Transparency and Intelligence

Dan Wildy
Director: National Intelligence
New Zealand Police

Just over a year ago, the precarious nature of the public’s trust in Intelligence was highlighted by two incidents separated by a matter of days. 

On 7 March 2021 and 9 March 2021, Police were respectively criticised for undertaking routine intelligence collection in one setting and for not undertaking routine intelligence collection in another. In the former, the collection conducted was done on a discretionary basis and while the appropriateness of the individual judgement has been challenged it was limited to collections activity relating to a small number of people. In the other, the surveillance not conducted was of an online post board where in excess of 140,000 posts are made daily, expire after a limited amount of time, and are predominantly made by individuals living outside New Zealand.

These events prompted the New Zealand Police Commissioner, Andrew Coster, to write an op-ed article published in the New Zealand Herald. In the article, Commissioner Coster asked the question, “What are the appropriate boundaries for police intelligence collection and what trade-offs are we, as a community, prepared to make in the interests of safety?” 

Fundamentally, he was asking a question that at its heart speaks to the issue of social licence and public trust. How much trust does the public have in the intelligence functions of government to respect their privacy – using our legislated powers only when necessary and with discretion proportionate to perceived threat, while at the same time, using those same legislated powers in a sufficiently broad way as to scan for known unknowns in the vastness of our online and physical world?

Trust is developed through competence and a demonstration of good character, where competence is measured in terms of whether intelligence ‘got it right’, and character is measured in terms of transparency. 

The commitment of the New Zealand Intelligence community to transparency is not hard to find. It is reflected in the speeches and public statements of both the Director-Generals of the New Zealand Security Intelligence Service (NZSIS), and Government Communications and Security Bureau (GCSB). It is also visible in key documents, including Police’s National Intelligence Operating Model and our value of respect:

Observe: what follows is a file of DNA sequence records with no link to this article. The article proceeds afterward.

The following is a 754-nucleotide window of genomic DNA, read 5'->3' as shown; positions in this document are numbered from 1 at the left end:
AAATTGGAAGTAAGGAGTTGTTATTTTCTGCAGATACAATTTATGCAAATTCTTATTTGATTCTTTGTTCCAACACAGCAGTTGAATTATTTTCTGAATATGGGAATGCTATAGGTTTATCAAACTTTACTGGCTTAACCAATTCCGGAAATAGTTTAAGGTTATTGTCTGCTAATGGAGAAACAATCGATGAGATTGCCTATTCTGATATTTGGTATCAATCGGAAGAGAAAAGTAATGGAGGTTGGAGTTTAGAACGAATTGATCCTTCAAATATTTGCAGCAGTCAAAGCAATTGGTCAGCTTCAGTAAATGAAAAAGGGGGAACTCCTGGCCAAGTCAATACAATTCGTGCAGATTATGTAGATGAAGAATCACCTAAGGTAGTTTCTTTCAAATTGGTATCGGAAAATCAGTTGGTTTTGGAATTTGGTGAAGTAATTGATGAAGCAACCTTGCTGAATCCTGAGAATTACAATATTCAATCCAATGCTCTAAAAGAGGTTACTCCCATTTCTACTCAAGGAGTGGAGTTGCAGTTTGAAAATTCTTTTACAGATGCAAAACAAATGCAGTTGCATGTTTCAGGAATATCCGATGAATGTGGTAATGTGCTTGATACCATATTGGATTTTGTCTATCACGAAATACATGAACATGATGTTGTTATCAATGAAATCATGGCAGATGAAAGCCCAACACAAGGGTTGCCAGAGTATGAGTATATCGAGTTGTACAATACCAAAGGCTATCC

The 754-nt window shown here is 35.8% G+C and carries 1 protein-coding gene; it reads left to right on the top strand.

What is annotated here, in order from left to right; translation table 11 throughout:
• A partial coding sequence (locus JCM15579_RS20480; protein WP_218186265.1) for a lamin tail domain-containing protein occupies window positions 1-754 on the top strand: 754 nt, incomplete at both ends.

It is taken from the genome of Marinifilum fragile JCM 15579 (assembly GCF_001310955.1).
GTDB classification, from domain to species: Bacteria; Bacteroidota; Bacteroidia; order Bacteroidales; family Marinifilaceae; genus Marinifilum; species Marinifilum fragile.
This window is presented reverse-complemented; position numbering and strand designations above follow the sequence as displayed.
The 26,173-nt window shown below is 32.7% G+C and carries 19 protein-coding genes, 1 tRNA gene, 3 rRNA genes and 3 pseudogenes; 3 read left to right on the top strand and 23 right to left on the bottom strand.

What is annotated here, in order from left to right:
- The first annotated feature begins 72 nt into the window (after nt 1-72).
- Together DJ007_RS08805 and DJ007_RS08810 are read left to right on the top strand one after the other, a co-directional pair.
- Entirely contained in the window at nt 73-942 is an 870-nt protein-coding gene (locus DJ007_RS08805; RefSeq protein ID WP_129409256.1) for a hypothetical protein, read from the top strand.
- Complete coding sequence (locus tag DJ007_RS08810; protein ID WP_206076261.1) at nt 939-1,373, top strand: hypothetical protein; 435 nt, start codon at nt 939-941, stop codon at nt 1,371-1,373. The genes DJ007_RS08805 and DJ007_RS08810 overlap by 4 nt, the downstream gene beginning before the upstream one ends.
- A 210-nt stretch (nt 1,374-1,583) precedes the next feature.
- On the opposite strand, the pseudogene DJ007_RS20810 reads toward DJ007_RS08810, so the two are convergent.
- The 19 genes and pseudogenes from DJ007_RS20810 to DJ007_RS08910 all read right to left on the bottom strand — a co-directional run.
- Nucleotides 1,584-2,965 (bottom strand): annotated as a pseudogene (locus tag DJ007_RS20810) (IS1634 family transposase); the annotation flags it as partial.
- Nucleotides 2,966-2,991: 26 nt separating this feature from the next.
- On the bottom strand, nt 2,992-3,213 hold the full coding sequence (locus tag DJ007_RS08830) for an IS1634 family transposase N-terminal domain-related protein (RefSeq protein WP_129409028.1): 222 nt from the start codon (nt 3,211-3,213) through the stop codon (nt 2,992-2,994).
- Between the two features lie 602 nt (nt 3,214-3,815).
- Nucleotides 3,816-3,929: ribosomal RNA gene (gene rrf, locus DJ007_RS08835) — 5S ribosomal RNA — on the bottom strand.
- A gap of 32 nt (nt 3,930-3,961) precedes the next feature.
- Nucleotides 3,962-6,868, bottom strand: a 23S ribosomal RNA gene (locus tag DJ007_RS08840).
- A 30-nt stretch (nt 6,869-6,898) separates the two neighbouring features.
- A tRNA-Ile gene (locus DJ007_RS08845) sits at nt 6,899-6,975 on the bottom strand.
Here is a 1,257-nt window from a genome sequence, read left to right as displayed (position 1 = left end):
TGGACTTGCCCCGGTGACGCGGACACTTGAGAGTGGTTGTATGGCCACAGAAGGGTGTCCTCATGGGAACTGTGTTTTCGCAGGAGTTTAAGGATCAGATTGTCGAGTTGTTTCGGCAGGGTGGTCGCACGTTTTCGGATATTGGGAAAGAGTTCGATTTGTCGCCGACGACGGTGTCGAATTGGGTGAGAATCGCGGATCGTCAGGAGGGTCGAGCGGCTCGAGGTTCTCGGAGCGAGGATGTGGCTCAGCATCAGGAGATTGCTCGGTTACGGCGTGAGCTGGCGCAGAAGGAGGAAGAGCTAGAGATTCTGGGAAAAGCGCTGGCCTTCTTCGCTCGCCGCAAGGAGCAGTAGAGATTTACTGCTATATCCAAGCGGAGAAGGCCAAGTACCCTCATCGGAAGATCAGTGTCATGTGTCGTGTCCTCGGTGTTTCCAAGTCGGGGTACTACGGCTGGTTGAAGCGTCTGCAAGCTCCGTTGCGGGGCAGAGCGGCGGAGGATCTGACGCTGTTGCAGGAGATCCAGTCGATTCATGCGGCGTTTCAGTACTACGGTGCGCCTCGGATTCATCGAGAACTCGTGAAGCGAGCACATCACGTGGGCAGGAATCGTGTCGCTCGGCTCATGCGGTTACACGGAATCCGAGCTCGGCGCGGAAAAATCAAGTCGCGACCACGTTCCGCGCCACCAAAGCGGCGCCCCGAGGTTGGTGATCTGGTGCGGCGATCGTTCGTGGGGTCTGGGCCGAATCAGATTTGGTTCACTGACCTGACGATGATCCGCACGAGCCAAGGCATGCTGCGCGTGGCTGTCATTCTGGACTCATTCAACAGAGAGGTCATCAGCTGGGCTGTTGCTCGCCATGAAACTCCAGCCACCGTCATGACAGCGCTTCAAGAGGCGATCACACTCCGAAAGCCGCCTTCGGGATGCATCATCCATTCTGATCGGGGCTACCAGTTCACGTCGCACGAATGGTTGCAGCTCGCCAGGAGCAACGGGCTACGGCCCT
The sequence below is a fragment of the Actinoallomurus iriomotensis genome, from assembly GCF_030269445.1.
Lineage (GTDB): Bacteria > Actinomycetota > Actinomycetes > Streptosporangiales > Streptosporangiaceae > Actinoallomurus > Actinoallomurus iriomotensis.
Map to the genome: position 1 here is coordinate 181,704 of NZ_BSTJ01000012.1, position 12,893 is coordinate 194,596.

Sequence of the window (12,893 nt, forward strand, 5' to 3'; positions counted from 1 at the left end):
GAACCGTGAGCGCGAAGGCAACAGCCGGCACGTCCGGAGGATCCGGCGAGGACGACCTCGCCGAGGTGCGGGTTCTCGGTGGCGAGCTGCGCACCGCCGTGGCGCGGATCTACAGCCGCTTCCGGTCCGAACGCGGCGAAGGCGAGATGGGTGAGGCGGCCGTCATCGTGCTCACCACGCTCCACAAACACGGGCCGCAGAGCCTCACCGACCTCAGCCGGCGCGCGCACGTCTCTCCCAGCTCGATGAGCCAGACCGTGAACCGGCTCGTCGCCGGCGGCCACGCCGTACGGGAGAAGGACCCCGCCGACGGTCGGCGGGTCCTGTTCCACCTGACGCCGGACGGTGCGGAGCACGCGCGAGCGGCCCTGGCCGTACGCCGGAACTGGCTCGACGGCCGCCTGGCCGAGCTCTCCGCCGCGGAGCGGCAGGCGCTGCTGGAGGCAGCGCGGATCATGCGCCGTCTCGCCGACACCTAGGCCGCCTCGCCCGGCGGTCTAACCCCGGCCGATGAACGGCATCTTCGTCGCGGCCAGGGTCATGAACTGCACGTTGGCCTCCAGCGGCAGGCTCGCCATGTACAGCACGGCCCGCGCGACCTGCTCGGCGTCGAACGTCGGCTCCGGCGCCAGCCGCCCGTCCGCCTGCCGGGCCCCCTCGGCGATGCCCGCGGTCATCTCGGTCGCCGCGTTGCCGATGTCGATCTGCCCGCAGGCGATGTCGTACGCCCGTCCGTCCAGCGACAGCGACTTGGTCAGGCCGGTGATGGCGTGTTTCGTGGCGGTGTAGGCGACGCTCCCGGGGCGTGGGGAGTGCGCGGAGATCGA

“We serve the New Zealand people. We support and comply with the laws of New Zealand, and all privacy, civil liberties, and human rights obligations. We are committed to using our methods of collection proportionally and view the maintenance of public consent as a treasured responsibility.”

The question of competence is at times more difficult to see. After all, intelligence done well supports good policy development, successful operational activity, and where this occurs, the role of intelligence goes unnoticed. The other place to see the competence of intelligence is in the absence of failure, something in part reflected in the relative safety of those of us lucky enough to call Aotearoa ‘home.’ 

About the author: Dan Wildy is the Director of National Intelligence for the New Zealand Police. According to Dan:“The ethics of Intelligence is a professional passion of mine, so anything I can do to promote it is of interest.”

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